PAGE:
They marched for days, first south, then west, around the great mountains that divided the northeast from the northwest. Crossing the rugged foothills as they turned west, they soon came to the central plains. The grassland was a welcome respite from the torturous route they’d taken through the foothills, and the men seemed more relaxed in the sunshine and on flat ground. They made good time, covering great distances each day, until they finally spotted the vast stretch of desert on the horizon that meant they were close to their destination, even if they were not entirely sure where it might be. A day’s walk into the desert and they came up on a caravan that had obviously been the site of a fierce battle, though little remained but the smoking hulk of the wagons, and the dead bodies of the traders.
One of the soldiers walked up to the wreck and grabbed a scorched, roughly hewn arrow from where it was embedded in the wagon frame. Looking it up and down, he turned to the captain and said “Definitely goblins, sir, though they are rarely seen in the desert lands. What were they doing here?”
The prince walked up to the group examining the wreckage slowly. “Give me your spear,” he said to one of his elite spearmen who was looking over his shoulder. “Of course, my prince, here you are,” and handed it over.
The prince jammed the butt of the spear into the sand just under one of the crossbeams of the wagon and pushed it up, handing the spear off to the soldier as he peered underneath. He reached under and slowly dragged a hard piece of something dark, jagged, and shiny out from under it.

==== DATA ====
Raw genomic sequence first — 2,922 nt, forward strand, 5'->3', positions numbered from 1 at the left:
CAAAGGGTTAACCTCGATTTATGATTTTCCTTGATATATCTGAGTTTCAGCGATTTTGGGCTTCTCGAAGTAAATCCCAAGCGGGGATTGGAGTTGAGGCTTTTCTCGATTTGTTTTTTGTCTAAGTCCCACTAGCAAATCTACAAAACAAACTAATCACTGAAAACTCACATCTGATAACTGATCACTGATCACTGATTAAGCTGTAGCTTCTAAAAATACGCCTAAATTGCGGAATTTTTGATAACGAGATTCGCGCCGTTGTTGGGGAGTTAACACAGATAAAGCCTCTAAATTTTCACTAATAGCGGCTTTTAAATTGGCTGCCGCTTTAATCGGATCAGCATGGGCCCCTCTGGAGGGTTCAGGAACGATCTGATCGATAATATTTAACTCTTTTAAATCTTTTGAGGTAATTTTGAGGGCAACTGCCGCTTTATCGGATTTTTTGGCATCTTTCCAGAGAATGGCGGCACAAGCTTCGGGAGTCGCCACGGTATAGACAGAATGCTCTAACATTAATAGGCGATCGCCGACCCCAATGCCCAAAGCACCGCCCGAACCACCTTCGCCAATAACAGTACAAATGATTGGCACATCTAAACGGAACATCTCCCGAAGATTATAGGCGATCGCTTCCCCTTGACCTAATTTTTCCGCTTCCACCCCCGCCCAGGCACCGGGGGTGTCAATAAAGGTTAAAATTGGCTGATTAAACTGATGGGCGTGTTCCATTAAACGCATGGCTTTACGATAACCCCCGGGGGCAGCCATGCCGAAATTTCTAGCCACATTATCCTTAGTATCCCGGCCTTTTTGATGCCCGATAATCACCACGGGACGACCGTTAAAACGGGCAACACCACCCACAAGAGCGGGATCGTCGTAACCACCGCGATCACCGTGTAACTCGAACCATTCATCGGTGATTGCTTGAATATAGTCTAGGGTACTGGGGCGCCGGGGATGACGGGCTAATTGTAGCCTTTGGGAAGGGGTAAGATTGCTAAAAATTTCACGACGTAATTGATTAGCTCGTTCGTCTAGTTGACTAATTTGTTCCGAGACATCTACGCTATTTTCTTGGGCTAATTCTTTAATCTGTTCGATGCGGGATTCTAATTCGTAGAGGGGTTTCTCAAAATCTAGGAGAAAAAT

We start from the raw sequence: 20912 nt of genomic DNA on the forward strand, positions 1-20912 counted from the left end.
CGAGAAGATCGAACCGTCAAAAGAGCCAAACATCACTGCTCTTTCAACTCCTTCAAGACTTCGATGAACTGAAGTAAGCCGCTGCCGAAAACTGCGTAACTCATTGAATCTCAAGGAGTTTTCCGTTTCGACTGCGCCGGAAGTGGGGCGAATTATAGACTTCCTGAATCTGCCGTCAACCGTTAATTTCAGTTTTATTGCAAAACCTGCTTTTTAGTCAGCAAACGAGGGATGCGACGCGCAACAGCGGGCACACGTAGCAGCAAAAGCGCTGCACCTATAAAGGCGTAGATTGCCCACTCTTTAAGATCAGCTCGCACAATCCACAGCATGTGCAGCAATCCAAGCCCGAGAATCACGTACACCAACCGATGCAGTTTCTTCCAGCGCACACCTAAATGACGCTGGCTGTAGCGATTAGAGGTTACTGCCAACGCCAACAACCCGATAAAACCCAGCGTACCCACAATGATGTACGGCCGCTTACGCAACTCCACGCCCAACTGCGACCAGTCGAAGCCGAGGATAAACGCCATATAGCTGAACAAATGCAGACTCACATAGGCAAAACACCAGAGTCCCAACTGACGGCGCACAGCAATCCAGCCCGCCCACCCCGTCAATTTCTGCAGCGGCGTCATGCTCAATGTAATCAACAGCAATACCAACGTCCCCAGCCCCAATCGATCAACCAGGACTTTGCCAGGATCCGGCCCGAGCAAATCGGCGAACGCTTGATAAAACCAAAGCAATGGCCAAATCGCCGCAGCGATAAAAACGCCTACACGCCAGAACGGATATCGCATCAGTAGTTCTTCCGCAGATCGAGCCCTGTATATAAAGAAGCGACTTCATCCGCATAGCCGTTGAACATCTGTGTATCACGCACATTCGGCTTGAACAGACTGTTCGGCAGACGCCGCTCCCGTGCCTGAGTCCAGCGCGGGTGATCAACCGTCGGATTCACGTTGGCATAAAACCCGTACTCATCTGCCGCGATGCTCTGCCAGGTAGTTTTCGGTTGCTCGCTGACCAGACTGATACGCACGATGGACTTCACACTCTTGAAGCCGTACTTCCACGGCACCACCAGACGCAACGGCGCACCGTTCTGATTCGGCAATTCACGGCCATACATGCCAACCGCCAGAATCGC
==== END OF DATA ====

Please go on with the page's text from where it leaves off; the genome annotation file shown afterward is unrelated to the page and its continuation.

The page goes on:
“Desert glass…the dragon must have been here, and not long ago…it’s still warm…”
The prince, turning to order the spearmen to clear the wreckage, felt the rush of an arrow as it flew past his head and struck the elite spearmen whose spear he had borrowed, dropping him to the desert floor instantly. The dunes around the prince and his guard were soon ringed with growling goblins, barking, screeching, and gnashing their teeth.
“Finally some action!” one of the elite axeman roared as he swung his axe back and forth impatiently.
The kings guard ringed the prince, as the axemen and spearmen fell into line on the outer perimeter. Digging their feet into the sand they prepared for the rush of charging goblins, when suddenly the top of the dune literally exploded, shredding the goblins.
“Those damn cannons taking all the glory! I don’t want to sit here and miss all the fun again! ”
Another fusillade destroyed the tops of the dunes and left everyone covering their faces from the dust. “If didn’t love them so much, I’d have them whipped,” muttered the prince.
The prince waved the dust away from his face and barked at the axeman to go check out the goblins, and make sure they weren’t planning any more surprises. “My prince! Come take a look at this!” one of the axemen shouted. The prince struggled up the hill in the loose, fine sand until he got a hand up from one of the infantry. The axemen handed him a folded piece of parchment that was torn and bloody. Carefully unfolding it, the prince smiled.
On the parchment was a map of the whole continent, and the X’s marked the spots. “Too bad we don’t know which one he will be at next. But this is better than searching every city and town in the land. Mount up, we’re done here!” the Prince ordered.
A short distance away, a figure cloaked in fur and skins watched as the army and the prince searched the area and then mounted up to leave. His eyes narrowed, and he grimaced wickedly. His mount growled and pawed the sand, eager for a taste of manflesh and blood, while the goblins around him clicked their fangs and growled with impatience. He stroked the mottled hair and flesh on his mounts head, and whispered menacingly, “Patience, my dear, we will take them while they sleep…”
The fire had died a short time ago, and with only coals remaining a trail of smoke lazily wafted into the inky black desert sky. There was no moon this night, but the stars glimmered and shined as if to make up for it. The army was curled up in the soft sand, comfortable and warm, getting the best rest they’d had in weeks.